SENIOR BEAT – It’s that time of year again: Kids are back in school. And seniors are back at their beloved West Portal Clubhouse.
The Self Help for the Elderly program has just returned from the Ingleside Presbyterian church on Ocean Avenue. In the summer months, an all-day youth program takes over the clubhouse. While the church has more space than the clubhouse – enough to play badminton indoors —the seniors prefer their clubhouse atop the West Portal tunnel at 131 Lenox Way.
“It’s cozier,” said Agnes and John, program members who come nearly every day for the hot lunch and activities provided. The walls are decorated with murals by the kids in the after-school program with whom they share the clubhouse during the school year.
Birthday parties monthly
Lance Ma, the center’s director, said the program serves up to 85 hot lunches every day but Thursday. They also have a party every month for birthdays. On those days. when there’s a large sheet cake after lunch, he said, “we frequently serve up to 125.”
As volunteers prepare to serve lunch, the tables fill up with groups who call back and forth to each other. Jeremy, a volunteer for four months, serves lunch with the instincts of a good waiter—he just glances at a table and immediately sees who didn’t get an orange or who’s ready for a top-up of tea.
In addition to the hot lunch, which includes plenty of time for socializing with old and new friends, the center offers table tennis, karaoke, line dancing, exercise classes, Qigong, health and field trips. They also put on safety workshops, on topics such as, how to recognize and prevent scams targeting the elderly), and field trips.
The center works because West Portal seniors are so friendly and so generous, said Ma. “They feel at home at the center. This is their time together, they have each other.”
In honor of a supervisors’ parents
The West Portal program opened two years ago when Supervisor Norman Yee invited Self Help for the Elderly to start a lunch program in the clubhouse. From his experience with his own parents, he knew local seniors would benefit from a healthy lunch and an opportunity to socialize. He just didn’t know how many seniors might attend.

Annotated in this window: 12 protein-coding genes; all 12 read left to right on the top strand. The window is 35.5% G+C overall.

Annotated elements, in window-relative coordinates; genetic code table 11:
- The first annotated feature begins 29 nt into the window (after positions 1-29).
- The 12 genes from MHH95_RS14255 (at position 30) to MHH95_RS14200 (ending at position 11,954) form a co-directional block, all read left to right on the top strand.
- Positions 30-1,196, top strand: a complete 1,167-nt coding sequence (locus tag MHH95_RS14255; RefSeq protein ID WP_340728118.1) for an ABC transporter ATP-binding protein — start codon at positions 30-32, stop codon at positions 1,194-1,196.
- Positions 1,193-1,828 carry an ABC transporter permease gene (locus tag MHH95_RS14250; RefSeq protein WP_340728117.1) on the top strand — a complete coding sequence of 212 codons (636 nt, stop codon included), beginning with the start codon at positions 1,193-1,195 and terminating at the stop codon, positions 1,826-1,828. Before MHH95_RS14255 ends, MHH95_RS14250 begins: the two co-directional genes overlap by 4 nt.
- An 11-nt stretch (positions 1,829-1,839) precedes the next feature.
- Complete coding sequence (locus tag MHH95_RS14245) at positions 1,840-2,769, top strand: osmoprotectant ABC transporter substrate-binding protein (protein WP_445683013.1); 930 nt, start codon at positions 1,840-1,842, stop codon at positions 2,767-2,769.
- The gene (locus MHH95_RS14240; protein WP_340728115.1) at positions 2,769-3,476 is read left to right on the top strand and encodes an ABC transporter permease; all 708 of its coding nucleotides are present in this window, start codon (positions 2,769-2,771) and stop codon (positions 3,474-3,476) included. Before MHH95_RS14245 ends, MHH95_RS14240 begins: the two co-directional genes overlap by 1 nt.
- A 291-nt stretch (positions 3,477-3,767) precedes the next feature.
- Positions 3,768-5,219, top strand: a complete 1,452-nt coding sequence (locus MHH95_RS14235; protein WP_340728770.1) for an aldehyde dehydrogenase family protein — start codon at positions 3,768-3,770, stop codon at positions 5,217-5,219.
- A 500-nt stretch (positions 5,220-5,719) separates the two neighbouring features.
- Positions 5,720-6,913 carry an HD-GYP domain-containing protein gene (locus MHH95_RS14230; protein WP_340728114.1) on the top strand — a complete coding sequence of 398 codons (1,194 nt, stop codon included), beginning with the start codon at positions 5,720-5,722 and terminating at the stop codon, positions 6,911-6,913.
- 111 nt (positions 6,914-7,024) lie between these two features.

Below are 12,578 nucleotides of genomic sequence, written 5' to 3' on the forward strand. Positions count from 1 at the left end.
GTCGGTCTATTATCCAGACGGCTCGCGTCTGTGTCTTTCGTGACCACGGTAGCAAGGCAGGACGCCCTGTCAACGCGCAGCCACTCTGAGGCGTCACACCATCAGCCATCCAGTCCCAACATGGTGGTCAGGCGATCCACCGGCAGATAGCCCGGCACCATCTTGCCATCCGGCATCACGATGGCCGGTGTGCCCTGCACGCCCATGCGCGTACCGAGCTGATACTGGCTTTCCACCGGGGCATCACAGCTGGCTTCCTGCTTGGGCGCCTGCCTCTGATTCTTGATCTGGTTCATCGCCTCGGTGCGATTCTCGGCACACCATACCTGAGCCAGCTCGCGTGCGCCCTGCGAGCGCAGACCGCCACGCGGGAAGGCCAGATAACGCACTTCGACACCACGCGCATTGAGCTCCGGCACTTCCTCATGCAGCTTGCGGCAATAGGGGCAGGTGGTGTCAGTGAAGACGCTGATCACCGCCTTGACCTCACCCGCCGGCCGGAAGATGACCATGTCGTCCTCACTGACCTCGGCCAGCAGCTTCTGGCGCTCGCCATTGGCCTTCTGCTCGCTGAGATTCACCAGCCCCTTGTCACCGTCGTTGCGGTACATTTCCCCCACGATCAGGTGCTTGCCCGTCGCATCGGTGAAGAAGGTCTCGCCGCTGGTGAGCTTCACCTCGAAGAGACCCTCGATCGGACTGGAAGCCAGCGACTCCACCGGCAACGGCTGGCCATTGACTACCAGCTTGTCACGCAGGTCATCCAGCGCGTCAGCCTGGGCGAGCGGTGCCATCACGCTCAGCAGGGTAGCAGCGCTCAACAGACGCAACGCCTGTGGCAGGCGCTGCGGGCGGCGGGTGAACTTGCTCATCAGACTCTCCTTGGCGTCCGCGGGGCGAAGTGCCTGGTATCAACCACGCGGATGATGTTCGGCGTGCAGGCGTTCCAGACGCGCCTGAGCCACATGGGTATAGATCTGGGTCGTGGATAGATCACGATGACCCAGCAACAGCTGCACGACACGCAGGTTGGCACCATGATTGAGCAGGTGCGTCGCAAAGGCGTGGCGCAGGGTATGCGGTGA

The program launched with a neighborhood open house, and word of mouth did the rest. Within two months, 75 seniors were regularly attending.
Yee wishes his parents had been able to take advantage of program like this when they were still alive, and he’s working to identify new locations and resources to expand senior programming.
“I know there are still many isolated seniors across my district and throughout our city who could benefit from nutritional meals, exercise and other social activities which connect them to one another,” he said.
The West Portal Clubhouse is a club where everyone takes care of each other, said Ma.
“We’re a safety net. When someone is missing, their friends call, and if there’s a problem they let me know,” he said. Ma then calls or schedules a home visit to see what the community can do to help. Often, some of the seniors will accompany her on these visits, bringing food and friendship.
But it’s not just good food and good care. Back at the clubhouse, Agnes and John agree that they keep coming back to the program because it’s fun.
Call the clubhouse at (415) 753-7038 to reserve a space on one of the special party days. Otherwise, just show up and test your ping pong prowess — but only if you’re a senior.
Call Supervisor Yee at (415) 554-6516 if you have a proposal for senior programming in your neighborhood.